En Español

Q. Who is Mr. Smarty Plants?

A: There are those who suspect Wildflower Center volunteers are the culpable and capable culprits. Yet, others think staff members play some, albeit small, role. You can torture us with your plant questions, but we will never reveal the Green Guru's secret identity.

Help us grow by giving to the Plant Database Fund or by becoming a member

Did you know you can access the Native Plant Information Network with your web-enabled smartphone?

Share

Ask Mr. Smarty Plants

Ask Mr. Smarty Plants is a free service provided by the staff and volunteers at the Lady Bird Johnson Wildflower Center.

Search Smarty Plants
    
 
See a list of all Smarty Plants questions

Please forgive us, but Mr. Smarty Plants has been overwhelmed by a flood of mail and must take a break for awhile to catch up. We hope to be accepting new questions again soon. Thank you!

Need help with plant identification, visit the plant identification page.

 
rate this answer
1 rating

Monday - July 23, 2007

From: Parker, CO
Region: Rocky Mountain
Topic: Diseases and Disorders, Transplants, Herbs/Forbs
Title: Transplant shock in Dakota mock vervain
Answered by: Barbara Medford

QUESTION:

We just planted some Verbena bipinnatifida in our back yard and when we planted it, it had purple flowers on it but now they've all dried up. We live in central Colorado and thought this plant was fairly drought tolerant. We do water it a few times a week but we're afraid it may have died. Can you shed some light on why the flowers may have dried up?

ANSWER:

I believe the verbena you are referring to is Glandularia bipinnatifida (Dakota mock vervain), also called prairie verbena or Dakota vervain. It is native to many states, including Colorado, and adapted to higher elevations and cooler temperatures. It is a pretty drought tolerant perennial, but the ground should not be allowed to completely dry out. It has a long blooming season, and will bloom out even more in the Fall.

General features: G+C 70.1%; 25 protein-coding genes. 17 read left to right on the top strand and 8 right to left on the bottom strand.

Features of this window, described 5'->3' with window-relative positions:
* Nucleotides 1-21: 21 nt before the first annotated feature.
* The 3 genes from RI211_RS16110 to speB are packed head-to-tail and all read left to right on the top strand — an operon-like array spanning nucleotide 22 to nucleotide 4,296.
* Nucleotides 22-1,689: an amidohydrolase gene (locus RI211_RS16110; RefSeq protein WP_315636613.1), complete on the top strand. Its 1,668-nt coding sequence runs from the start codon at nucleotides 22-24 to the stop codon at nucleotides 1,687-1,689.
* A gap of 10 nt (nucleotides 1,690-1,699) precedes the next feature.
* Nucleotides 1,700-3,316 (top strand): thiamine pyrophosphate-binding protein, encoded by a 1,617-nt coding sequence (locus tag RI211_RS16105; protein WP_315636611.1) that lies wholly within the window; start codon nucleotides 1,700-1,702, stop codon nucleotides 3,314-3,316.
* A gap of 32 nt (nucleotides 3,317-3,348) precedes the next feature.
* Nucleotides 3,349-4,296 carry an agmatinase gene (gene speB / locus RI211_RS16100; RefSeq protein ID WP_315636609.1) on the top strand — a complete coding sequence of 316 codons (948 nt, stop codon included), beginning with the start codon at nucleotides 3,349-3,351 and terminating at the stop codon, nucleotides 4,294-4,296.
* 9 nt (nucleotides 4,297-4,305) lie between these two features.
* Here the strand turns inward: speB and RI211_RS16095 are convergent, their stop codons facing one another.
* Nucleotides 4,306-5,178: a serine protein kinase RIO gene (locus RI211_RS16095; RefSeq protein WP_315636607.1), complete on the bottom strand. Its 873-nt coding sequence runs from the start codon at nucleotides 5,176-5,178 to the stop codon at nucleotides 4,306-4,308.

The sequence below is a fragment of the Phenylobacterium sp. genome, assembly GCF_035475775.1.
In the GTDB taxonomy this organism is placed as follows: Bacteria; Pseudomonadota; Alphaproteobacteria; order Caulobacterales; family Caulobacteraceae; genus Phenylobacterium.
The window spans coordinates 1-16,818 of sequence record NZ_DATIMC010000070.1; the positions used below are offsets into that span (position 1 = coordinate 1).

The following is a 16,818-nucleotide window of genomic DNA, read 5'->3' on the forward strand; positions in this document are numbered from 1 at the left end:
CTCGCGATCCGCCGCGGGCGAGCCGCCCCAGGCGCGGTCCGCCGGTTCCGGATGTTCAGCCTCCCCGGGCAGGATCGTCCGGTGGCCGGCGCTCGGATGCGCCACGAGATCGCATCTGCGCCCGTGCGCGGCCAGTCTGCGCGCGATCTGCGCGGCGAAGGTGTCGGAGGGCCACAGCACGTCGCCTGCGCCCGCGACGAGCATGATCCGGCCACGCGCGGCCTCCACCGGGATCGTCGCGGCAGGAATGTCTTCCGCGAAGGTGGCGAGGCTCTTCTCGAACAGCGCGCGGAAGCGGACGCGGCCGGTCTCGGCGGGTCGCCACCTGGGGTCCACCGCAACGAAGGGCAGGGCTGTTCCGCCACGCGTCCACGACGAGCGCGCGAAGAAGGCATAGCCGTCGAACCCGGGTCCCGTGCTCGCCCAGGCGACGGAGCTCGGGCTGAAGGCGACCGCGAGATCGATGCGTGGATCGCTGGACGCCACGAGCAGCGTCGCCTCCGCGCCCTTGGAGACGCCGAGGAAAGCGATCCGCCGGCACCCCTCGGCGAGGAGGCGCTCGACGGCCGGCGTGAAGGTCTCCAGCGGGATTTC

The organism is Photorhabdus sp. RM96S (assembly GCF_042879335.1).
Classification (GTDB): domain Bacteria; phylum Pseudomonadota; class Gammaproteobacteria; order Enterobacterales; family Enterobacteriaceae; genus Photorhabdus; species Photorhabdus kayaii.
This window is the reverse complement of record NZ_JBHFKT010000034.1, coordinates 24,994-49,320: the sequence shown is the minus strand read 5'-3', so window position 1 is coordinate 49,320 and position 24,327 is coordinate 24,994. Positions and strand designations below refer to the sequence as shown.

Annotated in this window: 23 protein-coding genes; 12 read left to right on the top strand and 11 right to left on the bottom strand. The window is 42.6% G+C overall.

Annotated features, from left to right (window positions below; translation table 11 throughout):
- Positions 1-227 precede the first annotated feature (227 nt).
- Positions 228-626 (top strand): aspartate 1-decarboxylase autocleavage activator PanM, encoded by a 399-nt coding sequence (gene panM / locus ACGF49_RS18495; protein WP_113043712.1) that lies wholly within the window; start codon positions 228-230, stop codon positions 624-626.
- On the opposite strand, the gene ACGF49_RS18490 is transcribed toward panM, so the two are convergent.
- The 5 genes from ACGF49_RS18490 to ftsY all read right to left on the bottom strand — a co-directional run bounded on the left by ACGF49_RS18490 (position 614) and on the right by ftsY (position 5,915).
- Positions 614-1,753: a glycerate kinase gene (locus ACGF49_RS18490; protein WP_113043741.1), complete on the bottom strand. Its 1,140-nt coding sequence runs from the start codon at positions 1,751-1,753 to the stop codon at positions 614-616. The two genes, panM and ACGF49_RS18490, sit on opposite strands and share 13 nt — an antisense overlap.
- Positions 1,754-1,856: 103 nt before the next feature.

The first cause of your flower loss that leaps to mind is transplant shock. Even in a cooler climate like Colorado, mid-summer transplanting is hard on plants. Always trim off any dead blossoms, and certainly any leaves that appear dried up. Pruning some of the top growth at the time of transplanting to reduce stress to the plant is almost always advised. Given some recovery time, and perhaps cooler weather, it should rise and bloom again.

 

From the Image Gallery


Prairie verbena
Glandularia bipinnatifida

More Transplants Questions

Lantana isn't blooming in Leander, TX.
August 03, 2011 - I bought a small potted New Gold Lantana about 2-1/2 weeks ago. I planted it in full sun and covered it with mulch. The few original flowers have fallen off. Although, I see a couple of new buds, ...
view the full question and answer

Transplanting Esperanza in Abilene TX
November 03, 2012 - I have 3 beautiful Gold Star Esperanzas that are too large and need to be transplanted. How can I do this and what time of year. They are five years old and always return in the spring.
view the full question and answer

Failure to thrive of pecan trees in Las Vegas NV
October 11, 2009 - In April this year I purchased two 8-foot tall pecan trees in 3-foot square boxes from a local nursery and planted them here in Southern Nevada. I'm sure I dug a large enough hole to provide plenty ...
view the full question and answer

Turks cap not blooming in Austin
June 03, 2008 - Why is my Turks Cap not blooming? It gets about an hour of sun in the morning, then shade for the rest of the day. It gets watered with the sprinkler system that waters our lawn.
view the full question and answer

Trimming back Agave havardiana
June 05, 2008 - Hi.. thanks for all the great information on Agaves. We have a number of Agave Havardiana (blue) that love where we planted them. Several have gotten HUGE. So much so that they are starting to ge...
view the full question and answer

Support the Wildflower Center by Donating Online or Becoming a Member today.
E-NEWSLETTER | BECOME A MEMBER | DONATE NOW | MEDIA | JOBS | SITEMAP | STAFF INTRANET
© 2016 Lady Bird Johnson Wildflower Center